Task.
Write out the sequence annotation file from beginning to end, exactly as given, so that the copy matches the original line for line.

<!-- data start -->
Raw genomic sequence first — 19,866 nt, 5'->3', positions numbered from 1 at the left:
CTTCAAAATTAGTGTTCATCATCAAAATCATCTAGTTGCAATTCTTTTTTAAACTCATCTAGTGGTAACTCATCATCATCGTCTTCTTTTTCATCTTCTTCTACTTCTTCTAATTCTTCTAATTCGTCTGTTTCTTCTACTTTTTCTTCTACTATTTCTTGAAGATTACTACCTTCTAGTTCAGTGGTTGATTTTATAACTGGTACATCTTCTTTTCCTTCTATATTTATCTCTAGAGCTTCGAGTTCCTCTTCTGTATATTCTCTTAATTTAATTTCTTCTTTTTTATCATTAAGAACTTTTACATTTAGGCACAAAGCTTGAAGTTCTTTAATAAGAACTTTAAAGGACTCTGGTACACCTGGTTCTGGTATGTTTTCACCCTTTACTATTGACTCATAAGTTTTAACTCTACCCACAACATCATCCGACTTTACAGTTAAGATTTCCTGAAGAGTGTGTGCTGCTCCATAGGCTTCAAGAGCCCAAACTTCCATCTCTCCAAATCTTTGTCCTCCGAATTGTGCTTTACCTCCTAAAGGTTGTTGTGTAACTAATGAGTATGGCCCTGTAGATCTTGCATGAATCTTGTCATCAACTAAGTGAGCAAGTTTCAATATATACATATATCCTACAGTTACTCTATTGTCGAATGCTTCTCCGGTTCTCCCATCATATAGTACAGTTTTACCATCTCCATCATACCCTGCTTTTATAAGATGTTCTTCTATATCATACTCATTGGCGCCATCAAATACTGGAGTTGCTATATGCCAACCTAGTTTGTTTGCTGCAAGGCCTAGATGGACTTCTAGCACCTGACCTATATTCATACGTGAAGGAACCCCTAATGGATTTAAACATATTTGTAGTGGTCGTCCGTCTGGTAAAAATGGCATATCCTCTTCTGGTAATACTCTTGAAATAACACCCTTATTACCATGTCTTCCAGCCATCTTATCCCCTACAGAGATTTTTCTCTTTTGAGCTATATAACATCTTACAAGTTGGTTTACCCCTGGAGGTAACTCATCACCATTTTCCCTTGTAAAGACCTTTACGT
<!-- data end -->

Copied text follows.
Raw genomic sequence first — 19,866 nt, 5'->3', positions numbered from 1 at the left:
CTTCAAAATTAGTGTTCATCATCAAAATCATCTAGTTGCAATTCTTTTTTAAACTCATCTAGTGGTAACTCATCATCATCGTCTTCTTTTTCATCTTCTTCTACTTCTTCTAATTCTTCTAATTCGTCTGTTTCTTCTACTTTTTCTTCTACTATTTCTTGAAGATTACTACCTTCTAGTTCAGTGGTTGATTTTATAACTGGTACATCTTCTTTTCCTTCTATATTTATCTCTAGAGCTTCGAGTTCCTCTTCTGTATATTCTCTTAATTTAATTTCTTCTTTTTTATCATTAAGAACTTTTACATTTAGGCACAAAGCTTGAAGTTCTTTAATAAGAACTTTAAAGGACTCTGGTACACCTGGTTCTGGTATGTTTTCACCCTTTACTATTGACTCATAAGTTTTAACTCTACCCACAACATCATCCGACTTTACAGTTAAGATTTCCTGAAGAGTGTGTGCTGCTCCATAGGCTTCAAGAGCCCAAACTTCCATCTCTCCAAATCTTTGTCCTCCGAATTGTGCTTTACCTCCTAAAGGTTGTTGTGTAACTAATGAGTATGGCCCTGTAGATCTTGCATGAATCTTGTCATCAACTAAGTGAGCAAGTTTCAATATATACATATATCCTACAGTTACTCTATTGTCGAATGCTTCTCCGGTTCTCCCATCATATAGTACAGTTTTACCATCTCCATCATACCCTGCTTTTATAAGATGTTCTTCTATATCATACTCATTGGCGCCATCAAATACTGGAGTTGCTATATGCCAACCTAGTTTGTTTGCTGCAAGGCCTAGATGGACTTCTAGCACCTGACCTATATTCATACGTGAAGGAACCCCTAATGGATTTAAACATATTTGTAGTGGTCGTCCGTCTGGTAAAAATGGCATATCCTCTTCTGGTAATACTCTTGAAATAACACCCTTATTACCATGTCTTCCAGCCATCTTATCCCCTACAGAGATTTTTCTCTTTTGAGCTATATAACATCTTACAAGTTGGTTTACCCCTGGAGGTAACTCATCACCATTTTCCCTTGTAAAGACCTTTACGT